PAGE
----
When I first started consulting on vision I had a very left-brained approach. This was natural for me, because I am a hopelessly left-brained person. This meant I focused more on the vision statement than on the characteristics or qualities of vision. It meant I was more focused on being sure vision was crafted first before other things in a strategic planning process.
I have definitely transitioned in my own perspective over the past several decades. I am now much more right-brained in my approach to vision. I talk more about the feelings and experiences of vision, rather than the statement, strategy, or structure of vision. I talk more about vision emerging out of a ready-then-shoot-then-aim process that allows vision to be a reflection of the actions in which God engages us.
Vision is now for me much more about telling the future story of ministry of a congregational expression rather than crafting a 15 word or less statement.
The last decades of the 20th century were seasons when many organizations focused on leadership by their visionary leader. The individual who was in the position of highest leadership in the organization was seen as the person who needed to provide, cast, and be the embodiment of the vision.
You may remember the multiple commercials in which automobile executive Lee Iacocca was the embodiment as well as the spokesperson of the vision for the Chrysler Corporation. It is a strong example of what was going on during those decades.
A carryover was that congregations emphasized more significantly than they did already the idea they needed a senior or solo pastor who could bring vision to the congregation, and direct the congregation forward in a manner similar to Lee Iacocca for the Chrysler Corporation.
How many times have you heard someone in a congregation say when they are between pastors or anticipating the appointment of a new pastor by their denomination, “We need a new pastor who will bring us vision and get us moving forward”?
Vision is not the pastor pushing the congregation forward. It is allowing the congregation to be pulled forward by God. A new pastor with a new vision–or an old vision they brought from their last church–often seeks to push a congregation forward and make it successful beyond what it has recently experienced.
While the following statement in many ways is over-simplistic, it is appropriate to suggest that part of being captivated by vision is “letting go and letting God”. The implication is that often we feel like we must push a congregation forward with our own abilities rather than being embraced by the grace gift of God.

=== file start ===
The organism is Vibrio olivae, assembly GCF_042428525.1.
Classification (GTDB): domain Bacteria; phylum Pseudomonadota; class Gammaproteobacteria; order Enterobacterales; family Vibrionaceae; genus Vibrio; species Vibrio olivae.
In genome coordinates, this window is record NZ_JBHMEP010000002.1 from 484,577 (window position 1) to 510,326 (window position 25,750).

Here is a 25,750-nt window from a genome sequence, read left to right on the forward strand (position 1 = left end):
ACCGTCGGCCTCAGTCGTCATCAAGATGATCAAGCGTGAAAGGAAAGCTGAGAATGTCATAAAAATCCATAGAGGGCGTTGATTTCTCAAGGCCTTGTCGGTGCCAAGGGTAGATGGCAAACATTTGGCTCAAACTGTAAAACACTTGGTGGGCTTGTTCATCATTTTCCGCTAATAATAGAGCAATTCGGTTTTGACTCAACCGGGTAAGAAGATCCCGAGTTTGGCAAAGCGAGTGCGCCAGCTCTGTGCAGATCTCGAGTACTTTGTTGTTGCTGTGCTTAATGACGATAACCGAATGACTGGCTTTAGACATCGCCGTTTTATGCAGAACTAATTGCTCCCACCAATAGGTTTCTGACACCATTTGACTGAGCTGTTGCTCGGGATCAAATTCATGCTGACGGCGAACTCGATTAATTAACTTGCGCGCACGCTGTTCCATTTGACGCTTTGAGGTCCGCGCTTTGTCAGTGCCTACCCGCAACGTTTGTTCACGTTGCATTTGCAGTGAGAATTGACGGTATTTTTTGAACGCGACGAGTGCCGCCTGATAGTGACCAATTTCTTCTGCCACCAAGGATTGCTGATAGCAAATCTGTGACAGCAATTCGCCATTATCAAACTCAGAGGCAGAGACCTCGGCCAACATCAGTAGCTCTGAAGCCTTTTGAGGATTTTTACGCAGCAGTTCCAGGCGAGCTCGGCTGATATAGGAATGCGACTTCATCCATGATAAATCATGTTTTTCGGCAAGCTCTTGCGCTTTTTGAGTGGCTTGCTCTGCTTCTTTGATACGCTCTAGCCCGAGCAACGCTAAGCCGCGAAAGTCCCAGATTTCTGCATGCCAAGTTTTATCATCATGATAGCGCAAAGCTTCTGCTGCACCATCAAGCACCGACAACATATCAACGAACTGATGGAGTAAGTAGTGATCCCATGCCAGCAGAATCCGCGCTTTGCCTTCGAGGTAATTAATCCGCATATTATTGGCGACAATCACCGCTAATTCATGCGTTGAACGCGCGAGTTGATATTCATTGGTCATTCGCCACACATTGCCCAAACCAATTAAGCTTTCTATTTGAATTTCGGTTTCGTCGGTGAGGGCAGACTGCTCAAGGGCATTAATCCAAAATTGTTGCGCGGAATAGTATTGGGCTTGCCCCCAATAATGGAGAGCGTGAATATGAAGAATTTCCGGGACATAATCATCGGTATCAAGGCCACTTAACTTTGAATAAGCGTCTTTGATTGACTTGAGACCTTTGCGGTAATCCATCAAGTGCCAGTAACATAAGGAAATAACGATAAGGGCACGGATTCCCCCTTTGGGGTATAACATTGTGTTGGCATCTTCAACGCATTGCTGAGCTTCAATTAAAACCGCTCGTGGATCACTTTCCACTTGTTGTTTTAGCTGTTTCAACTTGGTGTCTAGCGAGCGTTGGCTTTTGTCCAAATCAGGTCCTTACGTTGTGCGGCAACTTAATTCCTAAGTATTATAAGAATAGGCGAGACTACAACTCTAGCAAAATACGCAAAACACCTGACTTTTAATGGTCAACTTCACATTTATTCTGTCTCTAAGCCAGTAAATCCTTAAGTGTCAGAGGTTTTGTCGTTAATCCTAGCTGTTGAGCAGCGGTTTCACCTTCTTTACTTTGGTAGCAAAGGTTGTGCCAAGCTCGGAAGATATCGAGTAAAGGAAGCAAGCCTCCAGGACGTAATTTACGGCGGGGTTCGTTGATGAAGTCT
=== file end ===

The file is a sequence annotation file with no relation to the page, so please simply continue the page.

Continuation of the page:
We mistakenly feel we must work more, push harder, and force something great to happen. Sometimes we feel like we’ve got to take the reins of control away from God’s Holy Spirit because we actually know better how to move our congregation forward. We see our efforts and timing as better than those of the Triune God.
You fool! This day the life of your congregation will be required of you.
Prayer discernment is needed. While it is possible to overemphasize waiting on the Lord and seeking discernment, and while I suggest a much more proactive approach when I work with congregations and denominations on vision, in many situations we need more prayerful discernment.
Vision is not an organizational statement. We too often seek to have vision come forth out of the conference room in which a committee meets. Usually what comes forth is not vision, but a programmatic and management statement that fits an organization rather than a congregation.
Vision is a grace gift of God we discern. Vision is part of God’s grace gift to us, and not a series of steps or deeds that produce vision. Vision is not something we earn, or an exercise we complete.
The exercises around vision do have a purpose. They help us with the strategies and tactics for living into our vision. They themselves are not the vision, nor do the exercises reveal true vision. Ultimately vision is a grace gift of God we discern that captivates our spiritual imagination.
Implications for Your Congregation
First, vision is more likely to emerge from the future story of ministry of your congregation than from the expert crafting of a vision statement.
Second, vision does not happen because we push harder, but because we listen to God with a spirit of discernment.
Third, because vision is a grace gift of God, we cannot earn it. We can receive it and rejoice in it.